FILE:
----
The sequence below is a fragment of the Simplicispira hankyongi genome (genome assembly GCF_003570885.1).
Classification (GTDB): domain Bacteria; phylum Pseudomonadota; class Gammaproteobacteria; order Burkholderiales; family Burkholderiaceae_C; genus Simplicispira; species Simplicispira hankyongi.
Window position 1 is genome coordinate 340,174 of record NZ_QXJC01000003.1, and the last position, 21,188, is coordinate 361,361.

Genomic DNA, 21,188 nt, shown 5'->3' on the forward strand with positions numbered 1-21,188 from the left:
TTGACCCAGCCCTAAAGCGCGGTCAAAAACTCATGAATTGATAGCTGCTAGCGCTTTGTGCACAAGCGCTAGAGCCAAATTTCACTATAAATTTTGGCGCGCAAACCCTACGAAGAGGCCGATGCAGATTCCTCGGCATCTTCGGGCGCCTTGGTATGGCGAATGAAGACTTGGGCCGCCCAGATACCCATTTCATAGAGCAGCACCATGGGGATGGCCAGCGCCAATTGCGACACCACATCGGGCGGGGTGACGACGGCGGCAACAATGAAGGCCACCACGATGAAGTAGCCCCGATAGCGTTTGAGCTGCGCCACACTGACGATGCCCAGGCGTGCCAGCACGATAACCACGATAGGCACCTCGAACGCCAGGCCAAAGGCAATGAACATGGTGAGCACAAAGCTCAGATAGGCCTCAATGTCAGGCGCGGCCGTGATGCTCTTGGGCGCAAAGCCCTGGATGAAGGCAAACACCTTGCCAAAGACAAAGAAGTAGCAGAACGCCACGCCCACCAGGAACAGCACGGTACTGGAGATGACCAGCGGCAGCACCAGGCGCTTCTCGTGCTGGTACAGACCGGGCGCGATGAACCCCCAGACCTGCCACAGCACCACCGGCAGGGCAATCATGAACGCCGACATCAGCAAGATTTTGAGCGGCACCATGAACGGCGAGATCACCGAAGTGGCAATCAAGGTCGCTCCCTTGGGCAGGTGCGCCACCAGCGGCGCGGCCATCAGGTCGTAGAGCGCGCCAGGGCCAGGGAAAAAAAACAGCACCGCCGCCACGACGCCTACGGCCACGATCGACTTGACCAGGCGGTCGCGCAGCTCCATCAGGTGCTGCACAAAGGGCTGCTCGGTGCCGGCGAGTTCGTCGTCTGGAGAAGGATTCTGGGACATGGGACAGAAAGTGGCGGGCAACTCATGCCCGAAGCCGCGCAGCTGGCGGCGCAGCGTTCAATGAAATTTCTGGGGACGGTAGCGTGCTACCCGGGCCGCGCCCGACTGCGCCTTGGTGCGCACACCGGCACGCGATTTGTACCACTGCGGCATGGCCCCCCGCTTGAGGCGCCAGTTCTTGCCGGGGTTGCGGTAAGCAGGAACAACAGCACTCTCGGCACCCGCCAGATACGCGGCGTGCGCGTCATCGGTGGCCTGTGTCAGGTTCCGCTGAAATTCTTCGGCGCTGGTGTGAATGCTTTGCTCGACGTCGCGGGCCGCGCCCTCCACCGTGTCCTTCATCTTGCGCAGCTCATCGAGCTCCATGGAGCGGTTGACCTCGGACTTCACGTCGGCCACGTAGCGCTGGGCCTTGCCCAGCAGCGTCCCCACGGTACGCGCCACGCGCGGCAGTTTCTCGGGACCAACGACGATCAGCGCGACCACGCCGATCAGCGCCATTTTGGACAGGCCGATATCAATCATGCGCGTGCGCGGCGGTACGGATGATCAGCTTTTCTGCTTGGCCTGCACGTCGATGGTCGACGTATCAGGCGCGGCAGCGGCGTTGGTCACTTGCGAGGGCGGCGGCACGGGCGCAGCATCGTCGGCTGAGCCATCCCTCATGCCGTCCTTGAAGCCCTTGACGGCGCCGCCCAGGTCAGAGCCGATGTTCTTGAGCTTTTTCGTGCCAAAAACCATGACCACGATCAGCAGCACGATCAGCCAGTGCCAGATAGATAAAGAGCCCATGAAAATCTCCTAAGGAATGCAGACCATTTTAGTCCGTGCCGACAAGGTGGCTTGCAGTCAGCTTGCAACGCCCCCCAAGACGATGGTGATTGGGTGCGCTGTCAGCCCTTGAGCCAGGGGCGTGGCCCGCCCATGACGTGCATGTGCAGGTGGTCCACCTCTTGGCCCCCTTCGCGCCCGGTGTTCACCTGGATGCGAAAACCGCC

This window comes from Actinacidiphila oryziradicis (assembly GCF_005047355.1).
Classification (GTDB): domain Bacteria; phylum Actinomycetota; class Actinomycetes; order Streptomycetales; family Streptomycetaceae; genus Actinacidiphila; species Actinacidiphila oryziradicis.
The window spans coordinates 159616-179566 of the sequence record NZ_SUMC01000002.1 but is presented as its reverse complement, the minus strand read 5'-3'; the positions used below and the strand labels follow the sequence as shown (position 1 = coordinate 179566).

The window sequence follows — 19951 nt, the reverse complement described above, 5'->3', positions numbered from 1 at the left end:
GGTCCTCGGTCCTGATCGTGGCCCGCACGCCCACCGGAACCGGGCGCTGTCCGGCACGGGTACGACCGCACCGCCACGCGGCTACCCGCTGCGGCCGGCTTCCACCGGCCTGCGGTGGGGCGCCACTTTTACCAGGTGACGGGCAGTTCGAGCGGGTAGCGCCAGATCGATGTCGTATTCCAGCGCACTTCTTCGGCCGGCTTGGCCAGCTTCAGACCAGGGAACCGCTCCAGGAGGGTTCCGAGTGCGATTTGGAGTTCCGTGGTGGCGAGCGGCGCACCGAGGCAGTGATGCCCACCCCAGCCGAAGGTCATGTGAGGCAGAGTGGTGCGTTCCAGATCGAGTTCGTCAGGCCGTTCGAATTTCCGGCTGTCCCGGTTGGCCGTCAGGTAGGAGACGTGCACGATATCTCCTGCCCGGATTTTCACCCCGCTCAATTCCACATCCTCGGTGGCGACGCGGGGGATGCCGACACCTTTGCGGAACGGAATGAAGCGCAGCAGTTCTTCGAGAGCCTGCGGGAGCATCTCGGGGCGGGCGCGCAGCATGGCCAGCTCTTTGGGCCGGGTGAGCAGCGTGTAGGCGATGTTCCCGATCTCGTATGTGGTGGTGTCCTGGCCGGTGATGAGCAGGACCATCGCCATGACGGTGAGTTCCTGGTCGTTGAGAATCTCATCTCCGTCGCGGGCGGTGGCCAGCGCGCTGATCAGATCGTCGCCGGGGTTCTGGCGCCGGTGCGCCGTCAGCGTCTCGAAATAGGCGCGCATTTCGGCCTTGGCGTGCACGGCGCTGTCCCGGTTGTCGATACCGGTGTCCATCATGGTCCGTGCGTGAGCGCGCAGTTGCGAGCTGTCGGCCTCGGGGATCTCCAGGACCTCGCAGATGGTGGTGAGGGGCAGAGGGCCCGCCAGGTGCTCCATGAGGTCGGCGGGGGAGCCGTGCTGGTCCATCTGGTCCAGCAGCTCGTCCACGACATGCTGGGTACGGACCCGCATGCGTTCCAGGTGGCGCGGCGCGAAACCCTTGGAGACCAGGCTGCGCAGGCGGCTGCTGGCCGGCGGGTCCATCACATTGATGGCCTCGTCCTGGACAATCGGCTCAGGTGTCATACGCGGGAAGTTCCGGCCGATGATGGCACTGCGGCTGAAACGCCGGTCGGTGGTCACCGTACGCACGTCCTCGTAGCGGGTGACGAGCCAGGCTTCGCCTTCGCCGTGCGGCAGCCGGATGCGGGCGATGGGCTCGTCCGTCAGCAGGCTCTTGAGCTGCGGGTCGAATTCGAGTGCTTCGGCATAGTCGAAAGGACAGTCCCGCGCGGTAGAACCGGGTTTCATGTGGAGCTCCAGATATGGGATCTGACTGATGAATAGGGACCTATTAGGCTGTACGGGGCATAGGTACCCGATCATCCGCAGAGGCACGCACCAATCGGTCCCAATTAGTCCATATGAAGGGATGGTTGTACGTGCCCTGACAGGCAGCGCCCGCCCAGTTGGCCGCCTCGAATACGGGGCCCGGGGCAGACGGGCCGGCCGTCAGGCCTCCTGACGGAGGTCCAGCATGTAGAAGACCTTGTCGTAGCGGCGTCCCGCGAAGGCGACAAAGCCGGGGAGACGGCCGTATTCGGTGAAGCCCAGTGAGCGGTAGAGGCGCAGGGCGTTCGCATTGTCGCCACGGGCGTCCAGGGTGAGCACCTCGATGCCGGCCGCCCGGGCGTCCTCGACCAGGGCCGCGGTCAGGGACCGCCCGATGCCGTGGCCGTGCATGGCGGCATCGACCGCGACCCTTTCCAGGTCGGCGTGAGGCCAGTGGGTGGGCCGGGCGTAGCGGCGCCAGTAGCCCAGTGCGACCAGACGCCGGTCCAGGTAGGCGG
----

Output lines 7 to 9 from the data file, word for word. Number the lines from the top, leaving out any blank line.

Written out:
Classification (GTDB): domain Bacteria; phylum Actinomycetota; class Actinomycetes; order Streptomycetales; family Streptomycetaceae; genus Actinacidiphila; species Actinacidiphila oryziradicis.
The window spans coordinates 159616-179566 of the sequence record NZ_SUMC01000002.1 but is presented as its reverse complement, the minus strand read 5'-3'; the positions used below and the strand labels follow the sequence as shown (position 1 = coordinate 179566).

The window sequence follows — 19951 nt, the reverse complement described above, 5'->3', positions numbered from 1 at the left end: